The department has a highly qualified academic staff. Half of the permanent academic staff are professors, nine in all. Promotion to a professorship is based on external assessment and is quite independent of the budgetary model. The paradox is that the resultant increase in salaries results in there being less money for other things, including the day-to-day running of the department. Six of the professors are women, which is very unusual in a university world where the majority of professors in most disciplines are men. None of the department’s female professors has been appointed through the operation of gender quotas but they have received promotion because of the quality of their research and teaching. When most of the department’s budget goes to paying salaries for highly qualified scholars in tenured posts, there is little room left for reducing financial deficits by austerity and budgetary cuts.
It has been suggested that, as an incentive for supporting restructuring and the amalgamation of departments into a large, single social sciences department, the slate might be wiped clean for those departments with a deficit. This superficially would seem an attractive option, but it does little to solve the fundamental cause of the deficit, which seems to be the budgetary model itself.
It is sometimes assumed that mergers can increase economic efficiency by reducing administrative costs. The Department of Geography has a small but well-functioning administration, working close to the academic staff. This has contributed greatly to the development of the discipline and to the academic success of the department. There is little room for making cuts here without serious consequences for the vital back-up support for teaching and research. Amalgamation into a large social sciences department would most likely result in a more distanced administration to the detriment of the geographical research and teaching environment.
The Faculty of Social Sciences has a relatively large administrative staff at faculty level. There is a widespread and much criticized tendency in many areas of public life for management bureaucracies to grow at the expense of the labour-power in the core activities that they are managing – in the case of universities, teaching, research and communication. There is no evidence that a merger would increase efficiency by reducing the number of administrators. The opposite is more likely to occur. This has been demonstrated in an article in the Proceedings of the National Academy Sciences of the United States (2009), penned by the prize-winning professor of geophysics, Bjørn Jamtveit, at the University of Oslo. There is evidence that in many cases mergers lead to an increase in the size of administrative staff in order to manage the increasing complexity of the organization. In addition come the transaction costs that arise because of the disturbance to the organization’s core activities in a period of reorganization, often over a period of years rather than months.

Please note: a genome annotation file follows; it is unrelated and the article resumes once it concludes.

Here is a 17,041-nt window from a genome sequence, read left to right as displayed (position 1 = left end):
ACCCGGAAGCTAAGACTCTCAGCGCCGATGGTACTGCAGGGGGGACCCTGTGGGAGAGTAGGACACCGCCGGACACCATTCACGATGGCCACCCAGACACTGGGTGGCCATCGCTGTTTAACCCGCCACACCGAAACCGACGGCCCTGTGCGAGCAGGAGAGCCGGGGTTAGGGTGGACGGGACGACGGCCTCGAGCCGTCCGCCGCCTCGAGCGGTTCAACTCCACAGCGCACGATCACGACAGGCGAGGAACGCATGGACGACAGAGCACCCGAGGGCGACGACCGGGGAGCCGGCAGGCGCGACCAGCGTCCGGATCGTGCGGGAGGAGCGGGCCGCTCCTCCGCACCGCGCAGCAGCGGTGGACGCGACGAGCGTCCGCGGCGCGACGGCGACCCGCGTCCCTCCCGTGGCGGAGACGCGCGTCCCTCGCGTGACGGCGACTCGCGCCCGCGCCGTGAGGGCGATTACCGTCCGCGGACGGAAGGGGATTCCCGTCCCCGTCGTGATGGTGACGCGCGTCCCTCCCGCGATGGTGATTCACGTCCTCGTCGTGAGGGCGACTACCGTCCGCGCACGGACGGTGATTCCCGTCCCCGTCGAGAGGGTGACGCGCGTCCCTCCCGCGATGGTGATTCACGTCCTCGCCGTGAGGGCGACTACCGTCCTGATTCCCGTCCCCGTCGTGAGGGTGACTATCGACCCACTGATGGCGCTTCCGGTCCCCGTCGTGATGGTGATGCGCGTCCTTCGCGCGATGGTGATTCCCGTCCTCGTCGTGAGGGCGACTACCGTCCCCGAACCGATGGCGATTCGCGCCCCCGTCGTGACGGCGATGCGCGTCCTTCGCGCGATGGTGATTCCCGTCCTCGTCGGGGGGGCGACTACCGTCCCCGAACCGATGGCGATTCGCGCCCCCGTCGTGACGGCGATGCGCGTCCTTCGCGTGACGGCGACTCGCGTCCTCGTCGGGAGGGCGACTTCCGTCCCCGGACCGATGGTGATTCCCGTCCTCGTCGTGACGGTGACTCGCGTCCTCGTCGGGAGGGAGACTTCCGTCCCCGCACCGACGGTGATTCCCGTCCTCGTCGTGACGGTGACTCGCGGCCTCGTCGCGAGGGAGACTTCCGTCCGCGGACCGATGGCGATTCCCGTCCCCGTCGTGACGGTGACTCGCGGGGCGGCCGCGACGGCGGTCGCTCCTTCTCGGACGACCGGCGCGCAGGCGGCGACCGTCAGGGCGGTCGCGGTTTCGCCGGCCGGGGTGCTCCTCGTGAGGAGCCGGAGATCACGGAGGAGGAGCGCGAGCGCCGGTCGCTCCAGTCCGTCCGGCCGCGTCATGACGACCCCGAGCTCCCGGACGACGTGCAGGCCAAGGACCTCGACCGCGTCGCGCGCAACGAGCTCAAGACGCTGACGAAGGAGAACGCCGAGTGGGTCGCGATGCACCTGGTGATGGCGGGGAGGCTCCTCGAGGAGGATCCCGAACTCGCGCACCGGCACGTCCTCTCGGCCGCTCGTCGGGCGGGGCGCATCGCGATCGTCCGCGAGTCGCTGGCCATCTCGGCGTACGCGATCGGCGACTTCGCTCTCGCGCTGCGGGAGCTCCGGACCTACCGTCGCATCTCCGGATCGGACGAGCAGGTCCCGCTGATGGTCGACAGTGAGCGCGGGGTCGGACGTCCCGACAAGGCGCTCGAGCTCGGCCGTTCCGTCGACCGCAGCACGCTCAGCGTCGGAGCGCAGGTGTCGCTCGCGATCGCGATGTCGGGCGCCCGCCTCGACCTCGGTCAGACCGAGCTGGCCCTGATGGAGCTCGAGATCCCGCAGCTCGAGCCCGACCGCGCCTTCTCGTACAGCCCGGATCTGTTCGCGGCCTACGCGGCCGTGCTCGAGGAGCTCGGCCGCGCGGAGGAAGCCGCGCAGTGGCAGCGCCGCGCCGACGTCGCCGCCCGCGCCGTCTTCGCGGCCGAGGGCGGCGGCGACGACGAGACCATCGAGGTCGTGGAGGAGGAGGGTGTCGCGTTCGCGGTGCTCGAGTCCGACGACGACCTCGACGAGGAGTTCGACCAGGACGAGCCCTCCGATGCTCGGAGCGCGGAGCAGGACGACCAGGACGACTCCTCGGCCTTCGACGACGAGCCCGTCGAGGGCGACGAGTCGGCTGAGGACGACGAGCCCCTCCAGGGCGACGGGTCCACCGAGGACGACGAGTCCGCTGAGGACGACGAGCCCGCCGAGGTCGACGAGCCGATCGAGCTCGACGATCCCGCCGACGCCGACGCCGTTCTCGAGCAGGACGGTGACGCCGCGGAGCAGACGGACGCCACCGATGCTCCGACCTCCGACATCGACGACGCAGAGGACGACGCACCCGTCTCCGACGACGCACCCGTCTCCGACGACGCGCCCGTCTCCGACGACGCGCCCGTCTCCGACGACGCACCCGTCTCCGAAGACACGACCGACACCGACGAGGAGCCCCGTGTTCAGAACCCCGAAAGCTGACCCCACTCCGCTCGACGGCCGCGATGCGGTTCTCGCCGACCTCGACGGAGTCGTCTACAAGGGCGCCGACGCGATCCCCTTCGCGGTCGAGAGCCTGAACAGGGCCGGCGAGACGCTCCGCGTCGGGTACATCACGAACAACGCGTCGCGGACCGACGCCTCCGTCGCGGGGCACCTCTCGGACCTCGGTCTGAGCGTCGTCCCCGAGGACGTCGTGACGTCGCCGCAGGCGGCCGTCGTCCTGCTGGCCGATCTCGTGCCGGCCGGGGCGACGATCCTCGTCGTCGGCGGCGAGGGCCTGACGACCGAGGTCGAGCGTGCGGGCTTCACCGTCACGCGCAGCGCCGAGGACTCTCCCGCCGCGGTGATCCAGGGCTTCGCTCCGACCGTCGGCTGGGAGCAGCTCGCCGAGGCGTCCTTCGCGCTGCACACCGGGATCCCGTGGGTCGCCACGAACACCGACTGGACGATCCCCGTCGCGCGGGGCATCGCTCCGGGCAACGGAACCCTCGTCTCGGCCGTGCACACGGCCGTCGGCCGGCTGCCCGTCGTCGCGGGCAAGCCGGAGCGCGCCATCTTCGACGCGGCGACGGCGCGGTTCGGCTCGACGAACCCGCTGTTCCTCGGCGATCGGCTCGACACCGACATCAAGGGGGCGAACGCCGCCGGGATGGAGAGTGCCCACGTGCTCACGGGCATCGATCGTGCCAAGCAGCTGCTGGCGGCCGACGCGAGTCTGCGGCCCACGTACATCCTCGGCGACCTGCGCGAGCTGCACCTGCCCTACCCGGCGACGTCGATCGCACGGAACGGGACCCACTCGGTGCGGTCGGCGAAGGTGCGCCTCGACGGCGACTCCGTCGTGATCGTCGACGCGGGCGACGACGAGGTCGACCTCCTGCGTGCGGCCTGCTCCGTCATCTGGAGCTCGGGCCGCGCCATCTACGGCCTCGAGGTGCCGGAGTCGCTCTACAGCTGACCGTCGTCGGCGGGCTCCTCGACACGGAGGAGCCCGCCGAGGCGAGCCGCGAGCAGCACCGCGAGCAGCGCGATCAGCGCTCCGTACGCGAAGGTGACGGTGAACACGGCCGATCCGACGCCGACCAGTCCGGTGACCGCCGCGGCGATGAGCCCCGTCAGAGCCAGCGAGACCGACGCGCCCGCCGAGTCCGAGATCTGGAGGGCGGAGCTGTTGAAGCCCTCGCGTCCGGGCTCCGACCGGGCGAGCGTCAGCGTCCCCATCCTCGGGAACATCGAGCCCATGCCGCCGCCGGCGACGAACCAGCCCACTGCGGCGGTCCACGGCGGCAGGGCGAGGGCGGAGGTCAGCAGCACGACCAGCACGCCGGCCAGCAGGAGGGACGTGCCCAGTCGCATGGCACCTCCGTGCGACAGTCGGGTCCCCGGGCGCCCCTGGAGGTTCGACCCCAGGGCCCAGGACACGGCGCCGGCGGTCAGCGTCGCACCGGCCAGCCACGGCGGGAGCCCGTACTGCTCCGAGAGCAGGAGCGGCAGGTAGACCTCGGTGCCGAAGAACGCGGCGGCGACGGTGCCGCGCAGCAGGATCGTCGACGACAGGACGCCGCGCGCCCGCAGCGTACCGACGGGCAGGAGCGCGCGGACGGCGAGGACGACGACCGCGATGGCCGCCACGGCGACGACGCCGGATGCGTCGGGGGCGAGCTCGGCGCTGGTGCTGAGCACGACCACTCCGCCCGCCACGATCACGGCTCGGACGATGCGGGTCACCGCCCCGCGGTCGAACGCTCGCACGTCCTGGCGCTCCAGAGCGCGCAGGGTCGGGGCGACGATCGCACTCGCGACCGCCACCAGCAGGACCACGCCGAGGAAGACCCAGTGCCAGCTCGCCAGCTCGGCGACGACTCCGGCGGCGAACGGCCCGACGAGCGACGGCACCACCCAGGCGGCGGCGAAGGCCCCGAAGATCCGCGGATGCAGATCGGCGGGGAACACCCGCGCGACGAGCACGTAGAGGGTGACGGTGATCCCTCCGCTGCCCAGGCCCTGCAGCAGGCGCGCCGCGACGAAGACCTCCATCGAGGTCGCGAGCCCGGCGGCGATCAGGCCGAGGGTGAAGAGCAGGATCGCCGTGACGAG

However, the dean of the faculty has apparently recognized this as she has stated the justification of the merger is not primarily based on economic arguments. So where does the imperative for restructuring come from?
The democratic deficit
Soon after I moved to Norway in 1973, I attended as the holder of a research fellowship the very first meeting of the new departmental council of my department at what was then the Agricultural University of Norway. The departmental council (instituttråd) consisted of all the members of the department as well as student representatives. Its function was to elect the head of department (instituttstyrer) and the departmental administrative board (instituttstyre), and to act as an advisory body to the departmental board. This was only five years after the upheavals of 1968, and I was enthusiastic about this realization of workplace democracy at the university.